Priapism is caused by a problem with the blood supply to the penis. Certain medical conditions and medications can prevent blood leaving the penis.
When a man becomes sexually aroused, his nervous system releases a chemical called nitric oxide. Nitric oxide relaxes and widens the walls of the arteries that supply blood to the penis. This increases the blood flow to the spongy tissue of the penis, causing it to expand and harden into an erection.
After the feelings of sexual arousal have passed, the arteries in the penis should contract (become narrower), which pushes the excess blood out of the penis and returns it to its normal floppy state.
Anything that affects the nervous system or blood flow (or both) can trigger priapism.
Sickle cell anaemia
Sickle cell anaemia is an inherited blood condition where red blood cells develop abnormally. Red blood cells are usually round and flexible and carry oxygen from the lungs to the rest of your body.
However, in people with sickle cell anaemia, the shape and texture of red blood cells can change. They become hard, sticky and crescent-shaped.
In boys and men, it is possible for the hardened blood cells to clump together. This can lead to slow blood flow and clotting in the blood vessels of the penis, which can cause a painful and persistent erection.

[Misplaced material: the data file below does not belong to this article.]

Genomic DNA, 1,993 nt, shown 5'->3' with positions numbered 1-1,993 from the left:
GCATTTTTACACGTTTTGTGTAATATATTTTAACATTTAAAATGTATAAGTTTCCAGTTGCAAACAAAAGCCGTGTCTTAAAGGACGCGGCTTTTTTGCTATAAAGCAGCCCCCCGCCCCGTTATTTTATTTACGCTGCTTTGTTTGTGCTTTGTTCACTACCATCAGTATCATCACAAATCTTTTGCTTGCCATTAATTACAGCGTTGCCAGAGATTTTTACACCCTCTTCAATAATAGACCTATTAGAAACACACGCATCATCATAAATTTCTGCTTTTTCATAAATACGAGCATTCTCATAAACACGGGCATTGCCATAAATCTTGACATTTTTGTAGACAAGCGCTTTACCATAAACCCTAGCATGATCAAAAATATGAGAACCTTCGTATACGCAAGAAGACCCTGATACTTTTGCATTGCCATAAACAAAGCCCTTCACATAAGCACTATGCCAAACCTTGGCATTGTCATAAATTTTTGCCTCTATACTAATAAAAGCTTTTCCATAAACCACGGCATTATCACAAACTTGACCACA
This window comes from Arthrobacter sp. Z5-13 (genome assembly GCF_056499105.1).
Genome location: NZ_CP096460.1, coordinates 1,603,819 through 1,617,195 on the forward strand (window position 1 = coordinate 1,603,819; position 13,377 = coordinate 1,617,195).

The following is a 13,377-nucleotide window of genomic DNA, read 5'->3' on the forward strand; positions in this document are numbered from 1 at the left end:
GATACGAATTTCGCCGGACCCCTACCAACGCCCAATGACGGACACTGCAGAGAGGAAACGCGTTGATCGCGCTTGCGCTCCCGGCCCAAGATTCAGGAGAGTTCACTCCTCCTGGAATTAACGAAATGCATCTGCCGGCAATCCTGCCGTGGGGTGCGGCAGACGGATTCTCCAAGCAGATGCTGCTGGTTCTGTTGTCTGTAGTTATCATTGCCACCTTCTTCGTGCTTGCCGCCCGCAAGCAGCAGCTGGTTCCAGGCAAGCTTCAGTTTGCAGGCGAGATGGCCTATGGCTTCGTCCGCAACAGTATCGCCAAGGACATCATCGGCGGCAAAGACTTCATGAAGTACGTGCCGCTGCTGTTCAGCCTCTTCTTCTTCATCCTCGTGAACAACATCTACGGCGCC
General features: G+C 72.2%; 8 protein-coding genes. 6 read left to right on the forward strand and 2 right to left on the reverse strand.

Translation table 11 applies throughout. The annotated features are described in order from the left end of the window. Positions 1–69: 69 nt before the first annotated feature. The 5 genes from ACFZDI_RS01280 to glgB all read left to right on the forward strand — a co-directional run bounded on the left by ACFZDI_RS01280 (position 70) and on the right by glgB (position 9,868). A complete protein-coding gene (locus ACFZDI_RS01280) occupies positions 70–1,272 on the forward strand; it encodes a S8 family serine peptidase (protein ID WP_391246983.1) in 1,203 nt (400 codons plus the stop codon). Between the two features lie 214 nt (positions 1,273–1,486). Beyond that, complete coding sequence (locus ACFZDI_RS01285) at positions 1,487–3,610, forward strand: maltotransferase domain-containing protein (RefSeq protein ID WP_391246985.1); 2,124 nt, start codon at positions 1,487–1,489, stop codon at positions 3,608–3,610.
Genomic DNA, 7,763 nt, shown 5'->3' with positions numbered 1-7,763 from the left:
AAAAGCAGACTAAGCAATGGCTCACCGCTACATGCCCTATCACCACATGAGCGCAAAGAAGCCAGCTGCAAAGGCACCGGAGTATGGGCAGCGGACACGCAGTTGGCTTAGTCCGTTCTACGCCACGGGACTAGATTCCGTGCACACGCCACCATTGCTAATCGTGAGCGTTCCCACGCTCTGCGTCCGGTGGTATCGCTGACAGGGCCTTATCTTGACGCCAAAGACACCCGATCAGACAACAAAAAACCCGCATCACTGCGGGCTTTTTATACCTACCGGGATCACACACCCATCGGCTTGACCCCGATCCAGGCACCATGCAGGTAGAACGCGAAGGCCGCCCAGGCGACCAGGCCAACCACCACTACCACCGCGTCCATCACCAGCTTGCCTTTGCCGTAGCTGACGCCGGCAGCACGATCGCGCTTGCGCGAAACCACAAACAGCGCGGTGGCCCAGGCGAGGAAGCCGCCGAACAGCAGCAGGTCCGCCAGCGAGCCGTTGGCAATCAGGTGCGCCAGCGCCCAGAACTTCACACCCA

A number of medications can sometimes disrupt the normal workings of the nerves that help trigger an erection by widening the arteries in the penis.
The nerves essentially ‘forget’ to narrow the arteries after the feelings of sexual arousal have passed, leading to ischaemic priapism.
Medication associated with ischaemic priapism includes:
- medications for erectile dysfunction that are injected directly into the penis, such as alprostadil
- blood-thinning medications, such as warfarin and heparin
- some types of antidepressants, such as fluoxetine (Prozac), bupropion, and antipsychotic agents
- some medications used to treat high blood pressure (hypertension), such as calcium channel blockers
In addition, some recreational drugs have also been linked to priapism, including:
- methamphetamine (crystal meth)
Less common causes
Less common causes of priapism include:
- thalassaemia – a blood condition similar to sickle cell anaemia
- cancers of the blood, such as chronic leukaemia and multiple myeloma
- cancers that have spread from nearby tissue or organs, such as prostate cancer or bladder cancer, and are disrupting the flow of blood inside the penis
- spinal cord injury
- blood clots
- Fabry disease – a rare, genetic condition that affects the metabolism (the process that converts food into energy)